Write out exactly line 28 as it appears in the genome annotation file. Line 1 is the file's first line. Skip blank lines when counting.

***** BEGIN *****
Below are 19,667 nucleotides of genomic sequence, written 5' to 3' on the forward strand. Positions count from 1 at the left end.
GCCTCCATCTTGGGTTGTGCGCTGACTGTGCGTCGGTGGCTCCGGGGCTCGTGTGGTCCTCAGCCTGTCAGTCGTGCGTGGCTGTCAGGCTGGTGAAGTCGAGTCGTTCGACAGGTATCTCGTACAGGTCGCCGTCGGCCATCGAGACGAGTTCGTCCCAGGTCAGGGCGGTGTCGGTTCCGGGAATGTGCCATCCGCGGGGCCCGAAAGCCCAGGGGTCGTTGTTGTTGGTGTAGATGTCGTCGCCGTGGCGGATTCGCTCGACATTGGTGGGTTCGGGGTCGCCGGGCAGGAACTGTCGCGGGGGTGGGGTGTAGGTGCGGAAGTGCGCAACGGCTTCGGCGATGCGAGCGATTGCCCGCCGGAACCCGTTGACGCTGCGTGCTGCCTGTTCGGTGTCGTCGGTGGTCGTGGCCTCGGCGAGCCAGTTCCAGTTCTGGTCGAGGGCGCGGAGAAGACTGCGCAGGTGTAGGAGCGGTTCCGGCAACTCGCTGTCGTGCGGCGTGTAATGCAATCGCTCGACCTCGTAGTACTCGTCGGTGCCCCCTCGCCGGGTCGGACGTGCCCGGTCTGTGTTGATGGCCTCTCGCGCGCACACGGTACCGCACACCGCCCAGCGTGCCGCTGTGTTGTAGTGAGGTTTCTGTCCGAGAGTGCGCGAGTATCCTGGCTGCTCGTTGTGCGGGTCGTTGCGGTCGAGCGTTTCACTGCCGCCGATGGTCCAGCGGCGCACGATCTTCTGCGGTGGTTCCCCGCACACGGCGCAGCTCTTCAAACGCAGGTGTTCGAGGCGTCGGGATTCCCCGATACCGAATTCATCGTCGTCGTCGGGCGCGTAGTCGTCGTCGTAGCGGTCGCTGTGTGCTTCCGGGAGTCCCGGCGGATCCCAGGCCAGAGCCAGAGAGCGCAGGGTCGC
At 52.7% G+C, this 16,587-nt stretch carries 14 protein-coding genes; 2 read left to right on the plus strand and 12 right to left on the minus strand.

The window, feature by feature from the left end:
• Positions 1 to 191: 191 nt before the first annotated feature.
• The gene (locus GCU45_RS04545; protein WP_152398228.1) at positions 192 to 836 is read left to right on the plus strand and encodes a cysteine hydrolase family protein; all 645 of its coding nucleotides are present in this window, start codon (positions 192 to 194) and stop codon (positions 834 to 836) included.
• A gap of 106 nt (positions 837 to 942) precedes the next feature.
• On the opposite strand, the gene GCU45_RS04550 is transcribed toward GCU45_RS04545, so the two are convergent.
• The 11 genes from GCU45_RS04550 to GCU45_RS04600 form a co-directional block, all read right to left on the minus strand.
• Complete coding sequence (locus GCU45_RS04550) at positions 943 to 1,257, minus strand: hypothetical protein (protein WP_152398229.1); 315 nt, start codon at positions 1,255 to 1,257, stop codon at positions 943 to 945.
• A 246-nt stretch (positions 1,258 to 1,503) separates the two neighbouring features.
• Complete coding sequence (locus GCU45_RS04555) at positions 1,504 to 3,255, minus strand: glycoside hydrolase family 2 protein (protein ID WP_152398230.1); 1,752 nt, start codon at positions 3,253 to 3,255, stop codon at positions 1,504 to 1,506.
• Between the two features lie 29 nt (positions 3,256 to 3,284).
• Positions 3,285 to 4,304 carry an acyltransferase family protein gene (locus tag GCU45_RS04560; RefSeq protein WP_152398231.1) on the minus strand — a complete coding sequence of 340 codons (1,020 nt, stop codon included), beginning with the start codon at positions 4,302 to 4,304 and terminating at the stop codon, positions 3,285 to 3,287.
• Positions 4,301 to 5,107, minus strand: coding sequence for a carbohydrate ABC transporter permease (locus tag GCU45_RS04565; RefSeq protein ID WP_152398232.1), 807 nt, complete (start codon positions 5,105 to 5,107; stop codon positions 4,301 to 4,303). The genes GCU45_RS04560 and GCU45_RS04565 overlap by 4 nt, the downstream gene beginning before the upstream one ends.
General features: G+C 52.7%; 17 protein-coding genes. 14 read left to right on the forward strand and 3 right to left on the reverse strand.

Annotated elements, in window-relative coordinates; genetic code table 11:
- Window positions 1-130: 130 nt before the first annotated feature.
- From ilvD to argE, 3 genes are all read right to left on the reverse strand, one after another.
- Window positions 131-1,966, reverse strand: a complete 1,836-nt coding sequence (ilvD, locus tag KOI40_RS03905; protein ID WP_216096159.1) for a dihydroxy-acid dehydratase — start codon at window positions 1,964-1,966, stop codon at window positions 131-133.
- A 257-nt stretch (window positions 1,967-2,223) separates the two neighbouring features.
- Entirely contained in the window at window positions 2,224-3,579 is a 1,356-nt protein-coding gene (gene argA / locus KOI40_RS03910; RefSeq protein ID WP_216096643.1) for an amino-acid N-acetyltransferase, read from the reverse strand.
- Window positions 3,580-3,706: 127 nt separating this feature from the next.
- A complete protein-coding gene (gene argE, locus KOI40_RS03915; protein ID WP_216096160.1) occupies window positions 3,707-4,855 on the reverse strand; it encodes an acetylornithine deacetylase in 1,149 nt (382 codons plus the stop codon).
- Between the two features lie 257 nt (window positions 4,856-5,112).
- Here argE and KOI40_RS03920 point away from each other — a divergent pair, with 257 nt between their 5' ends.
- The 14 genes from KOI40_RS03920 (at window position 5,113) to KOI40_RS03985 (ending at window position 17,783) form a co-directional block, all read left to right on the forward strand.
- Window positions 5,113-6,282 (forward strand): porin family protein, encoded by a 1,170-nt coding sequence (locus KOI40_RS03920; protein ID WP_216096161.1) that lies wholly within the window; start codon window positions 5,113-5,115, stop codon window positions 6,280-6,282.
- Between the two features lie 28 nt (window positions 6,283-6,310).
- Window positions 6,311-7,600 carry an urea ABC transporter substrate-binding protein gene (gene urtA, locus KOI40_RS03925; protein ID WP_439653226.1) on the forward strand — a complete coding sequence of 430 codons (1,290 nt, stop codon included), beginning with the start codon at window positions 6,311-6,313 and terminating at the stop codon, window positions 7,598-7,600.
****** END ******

- Window positions 5,113-6,282 (forward strand): porin family protein, encoded by a 1,170-nt coding sequence (locus KOI40_RS03920; protein ID WP_216096161.1) that lies wholly within the window; start codon window positions 5,113-5,115, stop codon window positions 6,280-6,282.